South Korea plans to invest $35 billion in its electric vehicle battery industry by the end of the decade to compete with China, which has a dominant position in the market now. South Korea will provide incentives to companies so that they can seek to become global leaders in the battery market and it plans to grow the industry so that electric vehicle battery manufacturing will become a major part of the country’s economy. South Korea has some of the world’s biggest makers of batteries for electric vehicles, accounting for a third of the global market in the first five months of this year. Its companies are expanding and adding facilities overseas to meet the growing demand for electric vehicles promoted by national governments. Their production capacity almost quadrupled to 217 gigawatt-hours in 2020 from 59 gigawatt hours in 2016. Expectations are that the global battery market will surge to about $352 billion in 2030 from $46 billion last year.

South Korean electric vehicle battery suppliers have aggressive expansion plans in the United States and globally. LG Energy Solution Co., SK Innovation Co., and Samsung SDI Co. will be key players, driving investment in R&D and battery production. LG Energy, for example, has plans to invest $4.5 billion in the United States through 2025. It expects to build two new U.S. plants and hire about 4,000 people. LG Energy plans to invest $13.2 billion by 2030, including $8.5 billion in R&D. It plans to build an institute in South Korea for training in battery technology, expected for completion in January 2023. The company said it has a backlog of EV battery orders worth over $157 billion.

China’s Dominance

Just one Chinese company, China’s Contemporary Amperex Technology Co. Ltd., or CATL, accounted for 31 percent of battery sales this year through May.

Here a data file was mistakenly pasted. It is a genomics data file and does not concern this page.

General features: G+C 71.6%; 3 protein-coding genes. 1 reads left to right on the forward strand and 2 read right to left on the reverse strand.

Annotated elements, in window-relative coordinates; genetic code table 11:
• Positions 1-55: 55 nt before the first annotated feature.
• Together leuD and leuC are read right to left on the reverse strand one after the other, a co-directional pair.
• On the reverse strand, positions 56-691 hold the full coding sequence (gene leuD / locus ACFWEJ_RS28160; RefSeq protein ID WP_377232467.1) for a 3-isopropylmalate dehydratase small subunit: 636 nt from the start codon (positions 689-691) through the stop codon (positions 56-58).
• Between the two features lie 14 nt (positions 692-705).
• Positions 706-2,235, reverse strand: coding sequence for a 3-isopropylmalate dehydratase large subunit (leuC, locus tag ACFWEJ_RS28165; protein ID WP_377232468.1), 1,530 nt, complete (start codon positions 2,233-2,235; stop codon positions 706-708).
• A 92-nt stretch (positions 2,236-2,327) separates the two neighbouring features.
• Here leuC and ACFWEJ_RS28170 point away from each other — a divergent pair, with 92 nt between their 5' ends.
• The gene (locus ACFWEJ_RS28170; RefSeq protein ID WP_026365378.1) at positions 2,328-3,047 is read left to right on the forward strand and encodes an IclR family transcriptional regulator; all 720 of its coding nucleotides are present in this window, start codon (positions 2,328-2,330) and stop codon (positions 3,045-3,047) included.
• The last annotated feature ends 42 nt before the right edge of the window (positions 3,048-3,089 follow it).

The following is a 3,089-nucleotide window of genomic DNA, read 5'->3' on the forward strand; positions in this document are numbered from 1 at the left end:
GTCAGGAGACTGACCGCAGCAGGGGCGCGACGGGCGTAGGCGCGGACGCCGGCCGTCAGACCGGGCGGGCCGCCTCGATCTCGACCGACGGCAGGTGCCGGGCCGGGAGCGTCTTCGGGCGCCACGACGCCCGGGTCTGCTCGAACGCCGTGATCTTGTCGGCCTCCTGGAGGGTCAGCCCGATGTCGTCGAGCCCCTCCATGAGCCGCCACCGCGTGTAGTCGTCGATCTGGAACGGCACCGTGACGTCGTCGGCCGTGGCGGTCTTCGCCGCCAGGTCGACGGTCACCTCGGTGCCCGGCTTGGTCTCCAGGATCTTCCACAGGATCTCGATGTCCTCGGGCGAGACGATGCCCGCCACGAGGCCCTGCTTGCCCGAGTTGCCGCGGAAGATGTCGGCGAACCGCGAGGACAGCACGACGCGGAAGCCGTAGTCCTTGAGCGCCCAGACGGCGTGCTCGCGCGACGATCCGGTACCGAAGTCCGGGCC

While China is not necessarily endowed with all of the raw materials for the battery supply chain, it dominates in the processing of those ores. Nickel, cobalt, and manganese dominate global lithium ion electric vehicle battery production. While the Democratic Republic of Congo is the source of more than two-thirds of global cobalt production with China owning about 50 percent of the production from these mines, China alone controls over 80 percent of the cobalt refining process. Cobalt demand is expected to increase to 270,000 metric tons by 2030 from 141,000 last year—almost double.

China mines only 6 percent of the globe’s manganese, but in 2019, it had 93 percent of the chemical refining. Nickel mining, unlike cobalt and manganese is fairly evenly spread around the world. Electric vehicles only account for around 7 percent of overall nickel consumption and 35 percent of the chemical processing is outside China (i.e. China processes 65 percent of the world’s nickel). Global nickel supply is estimated at around 2.6 million metric tons this year.

China’s refiners are also responsible for 60 percent of midstream production of lithium. Lithium demand is expected to increase above two million metric tons by 2030—over a 4.5 fold increase from 2020.

Source: Benchmark Mineral Intelligence
Source: Reuters